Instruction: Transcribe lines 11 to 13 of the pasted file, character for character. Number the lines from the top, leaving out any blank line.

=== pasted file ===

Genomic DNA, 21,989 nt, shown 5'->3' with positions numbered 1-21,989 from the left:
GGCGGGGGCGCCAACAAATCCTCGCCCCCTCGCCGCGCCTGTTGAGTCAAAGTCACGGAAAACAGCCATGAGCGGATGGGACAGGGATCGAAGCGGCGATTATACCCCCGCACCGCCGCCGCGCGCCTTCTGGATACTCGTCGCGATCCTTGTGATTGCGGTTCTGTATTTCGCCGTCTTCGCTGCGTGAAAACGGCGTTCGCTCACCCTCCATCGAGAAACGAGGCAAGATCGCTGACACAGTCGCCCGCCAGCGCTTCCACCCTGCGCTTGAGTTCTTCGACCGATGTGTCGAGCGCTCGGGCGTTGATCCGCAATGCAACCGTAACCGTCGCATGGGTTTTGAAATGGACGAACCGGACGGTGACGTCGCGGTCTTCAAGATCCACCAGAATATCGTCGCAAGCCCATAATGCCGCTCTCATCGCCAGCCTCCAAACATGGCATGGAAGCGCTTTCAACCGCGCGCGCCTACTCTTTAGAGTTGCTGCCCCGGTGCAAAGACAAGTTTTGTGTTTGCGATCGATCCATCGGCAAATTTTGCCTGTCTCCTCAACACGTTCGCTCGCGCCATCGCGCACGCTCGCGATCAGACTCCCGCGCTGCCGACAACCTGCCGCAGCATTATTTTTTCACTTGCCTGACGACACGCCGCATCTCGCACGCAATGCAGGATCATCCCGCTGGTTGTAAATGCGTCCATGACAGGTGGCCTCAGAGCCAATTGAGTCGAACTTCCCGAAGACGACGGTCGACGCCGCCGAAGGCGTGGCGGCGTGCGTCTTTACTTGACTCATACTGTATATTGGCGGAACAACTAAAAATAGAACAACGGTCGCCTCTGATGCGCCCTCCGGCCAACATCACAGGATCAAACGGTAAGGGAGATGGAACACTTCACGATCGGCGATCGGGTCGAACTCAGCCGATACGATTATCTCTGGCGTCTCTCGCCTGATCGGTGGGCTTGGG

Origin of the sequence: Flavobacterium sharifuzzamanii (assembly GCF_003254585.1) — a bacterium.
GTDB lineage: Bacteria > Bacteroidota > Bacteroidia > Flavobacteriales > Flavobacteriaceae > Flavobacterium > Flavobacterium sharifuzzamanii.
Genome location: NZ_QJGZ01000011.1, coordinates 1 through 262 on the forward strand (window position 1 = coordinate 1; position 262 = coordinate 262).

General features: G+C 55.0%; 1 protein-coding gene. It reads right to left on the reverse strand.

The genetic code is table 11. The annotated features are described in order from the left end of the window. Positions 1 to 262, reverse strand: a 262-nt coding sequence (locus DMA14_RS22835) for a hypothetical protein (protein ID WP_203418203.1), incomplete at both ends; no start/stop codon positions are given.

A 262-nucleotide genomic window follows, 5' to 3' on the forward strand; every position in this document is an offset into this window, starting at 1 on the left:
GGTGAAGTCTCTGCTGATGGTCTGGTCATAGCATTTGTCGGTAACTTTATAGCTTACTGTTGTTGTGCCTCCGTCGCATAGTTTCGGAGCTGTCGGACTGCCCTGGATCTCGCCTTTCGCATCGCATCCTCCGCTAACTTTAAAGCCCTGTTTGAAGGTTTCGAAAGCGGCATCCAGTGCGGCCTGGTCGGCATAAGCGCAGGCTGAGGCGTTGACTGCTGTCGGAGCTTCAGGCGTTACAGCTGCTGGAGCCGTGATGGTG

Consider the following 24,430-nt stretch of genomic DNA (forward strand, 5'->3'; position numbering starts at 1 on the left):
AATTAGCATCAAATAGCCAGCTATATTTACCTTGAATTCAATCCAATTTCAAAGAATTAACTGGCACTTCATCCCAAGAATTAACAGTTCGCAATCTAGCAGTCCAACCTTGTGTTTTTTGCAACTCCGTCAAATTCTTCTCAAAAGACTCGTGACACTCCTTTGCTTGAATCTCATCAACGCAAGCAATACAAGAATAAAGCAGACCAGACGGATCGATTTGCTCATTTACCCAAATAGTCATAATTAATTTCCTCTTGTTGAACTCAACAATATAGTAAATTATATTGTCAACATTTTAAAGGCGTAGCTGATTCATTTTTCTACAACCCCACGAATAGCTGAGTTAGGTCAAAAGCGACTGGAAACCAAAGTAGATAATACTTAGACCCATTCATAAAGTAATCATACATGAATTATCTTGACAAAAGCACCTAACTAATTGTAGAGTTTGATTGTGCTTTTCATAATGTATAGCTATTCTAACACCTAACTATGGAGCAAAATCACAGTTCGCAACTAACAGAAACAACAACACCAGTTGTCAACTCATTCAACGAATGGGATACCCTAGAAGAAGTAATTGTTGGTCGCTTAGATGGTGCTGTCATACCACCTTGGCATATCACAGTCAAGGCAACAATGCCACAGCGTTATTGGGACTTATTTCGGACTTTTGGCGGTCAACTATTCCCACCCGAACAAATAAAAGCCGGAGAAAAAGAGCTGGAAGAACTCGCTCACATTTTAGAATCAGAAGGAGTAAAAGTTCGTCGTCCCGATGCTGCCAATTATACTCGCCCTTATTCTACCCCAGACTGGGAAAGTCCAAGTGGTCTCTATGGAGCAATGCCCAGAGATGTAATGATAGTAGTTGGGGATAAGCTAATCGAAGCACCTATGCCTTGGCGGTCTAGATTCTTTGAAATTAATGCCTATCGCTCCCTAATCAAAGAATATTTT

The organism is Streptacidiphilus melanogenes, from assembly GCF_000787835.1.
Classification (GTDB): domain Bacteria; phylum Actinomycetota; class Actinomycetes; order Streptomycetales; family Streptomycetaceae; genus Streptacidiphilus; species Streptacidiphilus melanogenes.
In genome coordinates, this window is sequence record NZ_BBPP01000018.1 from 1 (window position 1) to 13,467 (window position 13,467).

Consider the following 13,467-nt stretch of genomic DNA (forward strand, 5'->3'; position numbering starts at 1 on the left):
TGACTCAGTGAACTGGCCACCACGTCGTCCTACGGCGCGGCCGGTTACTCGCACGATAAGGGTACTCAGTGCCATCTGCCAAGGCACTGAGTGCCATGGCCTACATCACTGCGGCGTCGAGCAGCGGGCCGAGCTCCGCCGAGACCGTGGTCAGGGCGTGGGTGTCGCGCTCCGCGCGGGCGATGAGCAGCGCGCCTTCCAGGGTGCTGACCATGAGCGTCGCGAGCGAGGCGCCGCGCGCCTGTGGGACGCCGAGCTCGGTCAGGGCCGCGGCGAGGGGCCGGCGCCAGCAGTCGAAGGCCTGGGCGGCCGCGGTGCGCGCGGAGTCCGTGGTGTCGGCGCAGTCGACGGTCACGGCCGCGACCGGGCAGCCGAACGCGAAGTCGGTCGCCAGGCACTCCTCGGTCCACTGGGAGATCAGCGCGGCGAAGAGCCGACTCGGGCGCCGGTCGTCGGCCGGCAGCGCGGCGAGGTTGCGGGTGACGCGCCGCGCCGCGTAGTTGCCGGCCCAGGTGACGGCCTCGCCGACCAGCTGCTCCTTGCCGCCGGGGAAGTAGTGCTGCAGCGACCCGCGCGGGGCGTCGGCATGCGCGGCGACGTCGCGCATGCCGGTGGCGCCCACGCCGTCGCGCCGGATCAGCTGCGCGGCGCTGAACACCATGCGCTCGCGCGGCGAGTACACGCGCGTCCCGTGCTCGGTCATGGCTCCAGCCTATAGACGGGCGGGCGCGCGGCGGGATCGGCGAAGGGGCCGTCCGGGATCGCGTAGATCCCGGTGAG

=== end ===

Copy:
AATTAGCATCAAATAGCCAGCTATATTTACCTTGAATTCAATCCAATTTCAAAGAATTAACTGGCACTTCATCCCAAGAATTAACAGTTCGCAATCTAGCAGTCCAACCTTGTGTTTTTTGCAACTCCGTCAAATTCTTCTCAAAAGACTCGTGACACTCCTTTGCTTGAATCTCATCAACGCAAGCAATACAAGAATAAAGCAGACCAGACGGATCGATTTGCTCATTTACCCAAATAGTCATAATTAATTTCCTCTTGTTGAACTCAACAATATAGTAAATTATATTGTCAACATTTTAAAGGCGTAGCTGATTCATTTTTCTACAACCCCACGAATAGCTGAGTTAGGTCAAAAGCGACTGGAAACCAAAGTAGATAATACTTAGACCCATTCATAAAGTAATCATACATGAATTATCTTGACAAAAGCACCTAACTAATTGTAGAGTTTGATTGTGCTTTTCATAATGTATAGCTATTCTAACACCTAACTATGGAGCAAAATCACAGTTCGCAACTAACAGAAACAACAACACCAGTTGTCAACTCATTCAACGAATGGGATACCCTAGAAGAAGTAATTGTTGGTCGCTTAGATGGTGCTGTCATACCACCTTGGCATATCACAGTCAAGGCAACAATGCCACAGCGTTATTGGGACTTATTTCGGACTTTTGGCGGTCAACTATTCCCACCCGAACAAATAAAAGCCGGAGAAAAAGAGCTGGAAGAACTCGCTCACATTTTAGAATCAGAAGGAGTAAAAGTTCGTCGTCCCGATGCTGCCAATTATACTCGCCCTTATTCTACCCCAGACTGGGAAAGTCCAAGTGGTCTCTATGGAGCAATGCCCAGAGATGTAATGATAGTAGTTGGGGATAAGCTAATCGAAGCACCTATGCCTTGGCGGTCTAGATTCTTTGAAATTAATGCCTATCGCTCCCTAATCAAAGAATATTTT

The organism is Streptacidiphilus melanogenes, from assembly GCF_000787835.1.
Classification (GTDB): domain Bacteria; phylum Actinomycetota; class Actinomycetes; order Streptomycetales; family Streptomycetaceae; genus Streptacidiphilus; species Streptacidiphilus melanogenes.